William Zinsser

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For the Major League Baseball pitcher and scout, see Bill Zinser.

William Knowlton Zinsser (born October 7, 1922) is an American writer, editor, literary critic, and teacher. He began his career as a journalist for the New York Herald Tribune, where he worked as a feature writer, drama editor, film critic, and editorial writer. He has been a longtime contributor to leading magazines.

Early life[edit]

Zinsser attended Buckley Country Day School class of 1936 and Deerfield Academy for high school.

Professional background[edit]

Throughout the 1970s, Zinsser taught writing at Yale University, where he was the fifth master of Branford College (1973–1979).[citation needed] He served as executive editor of the Book-of-the-Month Club from 1979 to 1987.[citation needed] As of 2013, he lives in New York City. He retired from teaching at The New School and the Columbia University Graduate School of Journalism because his glaucoma has advanced.[citation needed] [1] His 18 books include On Writing Well, which is in the seventh edition; Writing to Learn; Writing with a Word Processor; Mitchell & Ruff (originally published as Willie and Dwike); Spring Training; American Places; Easy to Remember: The Great American Songwriters and Their Songs; Writing About Your Life; and most recently, Writing Places, an autobiography. The American Scholar runs William Zinsser's weekly web posting, "Zinsser on Friday," featuring his short essays on writing, the arts, and popular culture.[2]

In his books, Zinsser emphasizes the word "economy". Author James J. Kilpatrick, in his book The Writer's Art says that if he were limited to just one book on how to write, it would be William Zinsser's On Writing Well. He adds, "Zinsser's sound theory is that 'writing improves in direct ratio to the number of things we can keep out of it."[3] [4]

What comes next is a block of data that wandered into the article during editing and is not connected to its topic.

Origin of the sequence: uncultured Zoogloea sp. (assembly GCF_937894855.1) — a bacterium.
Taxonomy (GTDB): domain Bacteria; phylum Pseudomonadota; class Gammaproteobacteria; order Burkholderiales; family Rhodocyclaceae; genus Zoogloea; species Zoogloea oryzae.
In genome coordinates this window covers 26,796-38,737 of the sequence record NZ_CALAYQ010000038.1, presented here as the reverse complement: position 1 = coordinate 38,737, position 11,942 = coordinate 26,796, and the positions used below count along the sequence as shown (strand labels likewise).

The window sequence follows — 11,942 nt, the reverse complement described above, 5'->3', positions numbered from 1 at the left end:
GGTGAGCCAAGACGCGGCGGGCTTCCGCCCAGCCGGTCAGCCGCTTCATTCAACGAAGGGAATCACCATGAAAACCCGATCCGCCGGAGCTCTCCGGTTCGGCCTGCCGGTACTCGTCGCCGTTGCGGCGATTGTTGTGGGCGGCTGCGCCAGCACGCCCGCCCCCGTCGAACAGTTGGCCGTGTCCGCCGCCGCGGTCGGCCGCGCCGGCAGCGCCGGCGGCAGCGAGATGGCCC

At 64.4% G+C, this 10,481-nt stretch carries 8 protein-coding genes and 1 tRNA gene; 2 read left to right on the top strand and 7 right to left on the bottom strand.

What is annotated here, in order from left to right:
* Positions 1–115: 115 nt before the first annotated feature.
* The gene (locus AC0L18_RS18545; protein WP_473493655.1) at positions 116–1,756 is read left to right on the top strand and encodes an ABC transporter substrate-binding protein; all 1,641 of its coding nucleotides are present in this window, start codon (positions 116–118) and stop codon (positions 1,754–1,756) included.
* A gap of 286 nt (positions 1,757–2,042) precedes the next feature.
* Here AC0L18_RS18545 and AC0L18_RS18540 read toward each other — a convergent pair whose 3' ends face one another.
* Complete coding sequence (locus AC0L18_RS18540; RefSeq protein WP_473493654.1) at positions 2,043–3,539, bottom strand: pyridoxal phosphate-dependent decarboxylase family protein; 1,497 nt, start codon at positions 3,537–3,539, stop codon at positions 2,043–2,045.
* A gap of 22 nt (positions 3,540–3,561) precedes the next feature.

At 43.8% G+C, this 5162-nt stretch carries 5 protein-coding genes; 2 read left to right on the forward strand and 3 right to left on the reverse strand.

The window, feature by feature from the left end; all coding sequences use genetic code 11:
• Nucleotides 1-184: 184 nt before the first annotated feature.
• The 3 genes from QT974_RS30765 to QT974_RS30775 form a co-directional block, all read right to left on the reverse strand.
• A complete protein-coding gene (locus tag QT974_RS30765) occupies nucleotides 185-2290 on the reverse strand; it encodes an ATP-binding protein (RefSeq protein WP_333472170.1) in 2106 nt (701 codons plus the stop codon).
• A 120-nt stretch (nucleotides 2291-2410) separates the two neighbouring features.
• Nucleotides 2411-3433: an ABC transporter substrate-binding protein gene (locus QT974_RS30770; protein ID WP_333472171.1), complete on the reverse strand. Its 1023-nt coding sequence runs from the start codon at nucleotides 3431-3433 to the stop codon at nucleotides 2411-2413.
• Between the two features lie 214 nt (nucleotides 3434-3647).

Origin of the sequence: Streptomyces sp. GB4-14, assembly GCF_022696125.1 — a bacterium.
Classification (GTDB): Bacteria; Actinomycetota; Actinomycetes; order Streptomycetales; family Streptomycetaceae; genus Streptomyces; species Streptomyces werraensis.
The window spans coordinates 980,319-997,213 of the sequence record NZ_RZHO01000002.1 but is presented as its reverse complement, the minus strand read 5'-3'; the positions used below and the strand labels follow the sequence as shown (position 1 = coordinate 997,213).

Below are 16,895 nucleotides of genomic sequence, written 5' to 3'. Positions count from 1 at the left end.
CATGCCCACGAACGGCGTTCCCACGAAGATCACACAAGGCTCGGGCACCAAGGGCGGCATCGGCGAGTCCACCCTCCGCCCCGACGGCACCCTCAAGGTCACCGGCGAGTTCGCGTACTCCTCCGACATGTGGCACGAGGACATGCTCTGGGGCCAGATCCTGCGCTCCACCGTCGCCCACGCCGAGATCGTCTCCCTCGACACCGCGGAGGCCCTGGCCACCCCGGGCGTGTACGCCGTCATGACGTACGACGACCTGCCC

Zinsser interviewed Woody Allen in 1963 for the Saturday Evening Post. After a chance encounter in 1980, Allen cast Zinsser, a Protestant, in a small role as a Catholic priest in his film Stardust Memories.[5]


  1. ^ "A Writing Coach Becomes a Listener - Dan Barry". The New York Times. Retrieved 2013-07-11. 
  2. ^ "The Complete Zinsser on Friday - William Zinsser". The American Scholar. Retrieved 2013-03-01. 
  3. ^ Zinsser, William (2006). On Writing Well. New York: Harper Collins. p. 12. ISBN 978-0-06-089154-1. 
  4. ^ Kilpatrick, James Jackson (1984). "chapter 6 "The Tools We Live By"". The Writer's Art. Kansas City: Andrews McMeel Publishing. ISBN 978-1-4494-0561-8. 
  5. ^ Zinsser, William. "My Stardust Memories". The American Scholar. Retrieved April 19, 2012. 

Further reading[edit]

  • Contemporary Authors Online. The Gale Group, 2006. PEN (Permanent Entry Number): 0000023043

External links[edit]